Doing your own stucco work. It sounds easy enough. Just mix some mud into a wheelbarrow and slather it all over the side of your house right? It’s not as easy as it looks, and it might be a job best avoided for those who aren’t so comfortable wielding a trowel (99.9% of us?) Take a look at my DIY stucco job and see for yourself how tough it can be if you’re a newbie to stuccoing. Then you decide, is this DIY inspiration or a cautionary tale?
I don’t know what it is. It’s like these hot jobs seem to find me every spring or summer. I try to avoid them, but it never fails. I’ve got to do some work on someone’s house in the hottest part of their yard in the middle of a Florida heat wave. Not that I’m complaining about the work, but why does the sun have to be so damn hot here?
My friend’s mother had trouble years ago with a shady contractor who turned an old porch into a room, mostly. He left long before he finished the exterior side of the room. The wall that was to be stucco never materialized and all she was left with was a bare wall with a bit of lathe. For some reason after several years of neglect, she decided that it needed to be repaired – in the middle of a heat wave.
One thing I do have is a few key stucco tools. I had my trusty wheelbarrow, my lovely stucco trowel and plenty of accessories for stucco like a margin trowel and horse hair brush.
It also doesn’t hurt to have a long hose with a spray nozzle that doesn’t leak. This way, you can spray the wall, your tools, spills, etc. without having to turn the water on and off at the spigot all of the time. You need a good flat head shovel too. I used it for mixing the mud, and they can be handy for digging away the dirt from the exterior walls.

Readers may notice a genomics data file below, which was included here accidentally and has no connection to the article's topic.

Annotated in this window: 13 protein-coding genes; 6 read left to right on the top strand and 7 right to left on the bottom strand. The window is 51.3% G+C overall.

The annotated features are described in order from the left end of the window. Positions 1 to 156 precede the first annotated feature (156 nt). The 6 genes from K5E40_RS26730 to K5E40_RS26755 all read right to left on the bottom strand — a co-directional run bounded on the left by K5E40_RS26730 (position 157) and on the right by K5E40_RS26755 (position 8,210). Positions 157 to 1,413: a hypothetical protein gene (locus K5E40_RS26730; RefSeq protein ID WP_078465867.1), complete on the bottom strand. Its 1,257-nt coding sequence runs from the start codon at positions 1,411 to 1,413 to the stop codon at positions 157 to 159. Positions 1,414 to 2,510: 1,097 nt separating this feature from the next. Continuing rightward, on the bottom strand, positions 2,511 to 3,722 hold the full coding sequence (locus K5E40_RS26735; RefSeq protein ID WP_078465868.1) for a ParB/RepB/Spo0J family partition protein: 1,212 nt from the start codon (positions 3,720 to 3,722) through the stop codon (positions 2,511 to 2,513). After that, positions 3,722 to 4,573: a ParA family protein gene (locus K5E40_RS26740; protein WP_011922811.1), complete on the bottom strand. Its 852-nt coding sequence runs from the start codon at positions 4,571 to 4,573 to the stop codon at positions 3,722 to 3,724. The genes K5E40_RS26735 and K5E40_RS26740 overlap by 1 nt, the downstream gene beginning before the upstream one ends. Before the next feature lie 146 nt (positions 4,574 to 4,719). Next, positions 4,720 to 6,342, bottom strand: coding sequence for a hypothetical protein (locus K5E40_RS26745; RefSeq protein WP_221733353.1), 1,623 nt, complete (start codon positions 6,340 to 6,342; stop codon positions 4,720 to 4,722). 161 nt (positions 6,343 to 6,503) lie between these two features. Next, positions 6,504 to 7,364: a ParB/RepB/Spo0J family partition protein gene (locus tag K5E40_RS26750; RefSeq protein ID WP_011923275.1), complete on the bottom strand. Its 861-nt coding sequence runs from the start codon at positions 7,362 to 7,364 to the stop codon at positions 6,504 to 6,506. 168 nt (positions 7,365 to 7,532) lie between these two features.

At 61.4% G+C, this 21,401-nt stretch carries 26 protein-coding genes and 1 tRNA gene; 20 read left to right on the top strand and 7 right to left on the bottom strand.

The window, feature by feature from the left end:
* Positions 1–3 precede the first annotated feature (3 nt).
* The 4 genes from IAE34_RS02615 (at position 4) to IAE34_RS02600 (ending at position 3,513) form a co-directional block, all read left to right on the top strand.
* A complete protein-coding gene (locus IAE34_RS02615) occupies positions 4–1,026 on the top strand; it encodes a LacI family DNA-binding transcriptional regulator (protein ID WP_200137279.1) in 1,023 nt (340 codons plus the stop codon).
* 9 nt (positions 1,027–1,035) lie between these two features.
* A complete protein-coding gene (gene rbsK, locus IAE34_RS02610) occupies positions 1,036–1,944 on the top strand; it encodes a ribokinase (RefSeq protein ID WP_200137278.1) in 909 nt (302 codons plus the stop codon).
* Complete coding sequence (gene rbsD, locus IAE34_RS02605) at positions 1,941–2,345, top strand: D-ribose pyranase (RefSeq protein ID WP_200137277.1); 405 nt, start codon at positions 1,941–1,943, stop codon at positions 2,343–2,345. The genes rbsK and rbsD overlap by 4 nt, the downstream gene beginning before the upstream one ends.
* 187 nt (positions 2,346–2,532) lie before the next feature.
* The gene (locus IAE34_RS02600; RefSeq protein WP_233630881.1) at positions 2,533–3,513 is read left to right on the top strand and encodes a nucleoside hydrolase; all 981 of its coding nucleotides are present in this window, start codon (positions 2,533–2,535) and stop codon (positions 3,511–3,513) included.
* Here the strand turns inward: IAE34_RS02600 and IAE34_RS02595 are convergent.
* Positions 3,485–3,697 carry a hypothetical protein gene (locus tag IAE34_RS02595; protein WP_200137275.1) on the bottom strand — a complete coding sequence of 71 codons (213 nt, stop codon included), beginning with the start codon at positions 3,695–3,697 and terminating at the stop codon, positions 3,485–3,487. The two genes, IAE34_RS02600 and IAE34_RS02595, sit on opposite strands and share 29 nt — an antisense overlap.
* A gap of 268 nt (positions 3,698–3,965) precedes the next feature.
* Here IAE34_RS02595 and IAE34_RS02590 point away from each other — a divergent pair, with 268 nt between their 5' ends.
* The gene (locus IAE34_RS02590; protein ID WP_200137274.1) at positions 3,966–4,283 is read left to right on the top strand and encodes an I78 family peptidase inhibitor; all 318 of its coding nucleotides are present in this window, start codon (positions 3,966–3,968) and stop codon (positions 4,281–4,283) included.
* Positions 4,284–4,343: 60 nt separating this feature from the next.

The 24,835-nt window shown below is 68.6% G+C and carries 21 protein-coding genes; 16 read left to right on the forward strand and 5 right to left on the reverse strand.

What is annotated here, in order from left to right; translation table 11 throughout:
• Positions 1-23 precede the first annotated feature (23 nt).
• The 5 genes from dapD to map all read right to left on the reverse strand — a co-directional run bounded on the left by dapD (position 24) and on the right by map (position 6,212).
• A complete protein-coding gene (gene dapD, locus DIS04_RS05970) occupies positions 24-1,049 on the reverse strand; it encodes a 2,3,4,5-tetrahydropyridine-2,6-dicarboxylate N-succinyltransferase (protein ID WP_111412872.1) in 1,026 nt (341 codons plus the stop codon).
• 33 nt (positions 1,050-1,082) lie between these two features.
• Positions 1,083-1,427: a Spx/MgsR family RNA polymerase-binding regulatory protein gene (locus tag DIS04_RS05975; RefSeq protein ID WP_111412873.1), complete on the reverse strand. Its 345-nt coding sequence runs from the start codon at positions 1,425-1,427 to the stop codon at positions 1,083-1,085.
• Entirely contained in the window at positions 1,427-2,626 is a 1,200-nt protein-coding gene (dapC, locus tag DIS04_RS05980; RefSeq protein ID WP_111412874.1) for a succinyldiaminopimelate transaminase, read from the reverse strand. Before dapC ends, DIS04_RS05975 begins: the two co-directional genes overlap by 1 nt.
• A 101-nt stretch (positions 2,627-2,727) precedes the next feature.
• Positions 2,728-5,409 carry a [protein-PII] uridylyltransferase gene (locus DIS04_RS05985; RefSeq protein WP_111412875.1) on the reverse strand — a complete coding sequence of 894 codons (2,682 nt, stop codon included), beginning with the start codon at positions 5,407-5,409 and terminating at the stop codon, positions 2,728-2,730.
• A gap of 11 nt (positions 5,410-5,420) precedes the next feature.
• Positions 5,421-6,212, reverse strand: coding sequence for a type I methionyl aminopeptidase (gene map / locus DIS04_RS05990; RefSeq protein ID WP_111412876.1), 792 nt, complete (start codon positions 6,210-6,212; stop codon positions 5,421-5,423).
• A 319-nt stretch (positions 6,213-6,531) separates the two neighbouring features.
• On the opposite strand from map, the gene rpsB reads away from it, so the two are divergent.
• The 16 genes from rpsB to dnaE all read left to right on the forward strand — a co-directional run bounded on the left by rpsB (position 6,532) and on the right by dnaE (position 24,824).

For the painting part, I used a bunch of stuff. A few clean five gallon buckets, assorted rags and sponges, a five gallon bucket roller strainer and a roller with a super long handle. Don’t forget the caulk gun!
It was easy enough to buy the stuff I needed at Lowe’s. In fact it was right by the contractor checkout so it didn’t take me long to get what I needed. The first thing I picked up on my trolley was an 80 pound bag of scratch coat stucco mix. The next ingredient I heaved onto the big blue trolley was an 80 pound bag of brown coat stucco mix. This was for my base coat or a “brown coat” as it’s known in the field. I got another 80 pound bag of finish stucco mix. I bought this one with a white tint so you could more easily see the texture in the photos. In other words, you don’t need to buy tinted finish stucco, just the regular stuff will do just fine if you plan to paint. Alternatively, many pros do a color coat of stucco rather than painting. Color coats can be ordered in a wide range of colors, although matching an existing house color can be a bit tricky. On this small job, painting the wall to match the adjacent wall made the most sense.
Since I was in charge of painting, I also bought a few heavy nap roller covers, a brush and a five gallon bucket of white exterior paint. I got two tubes of caulk as well to fill in any voids or cracks before I got to painting.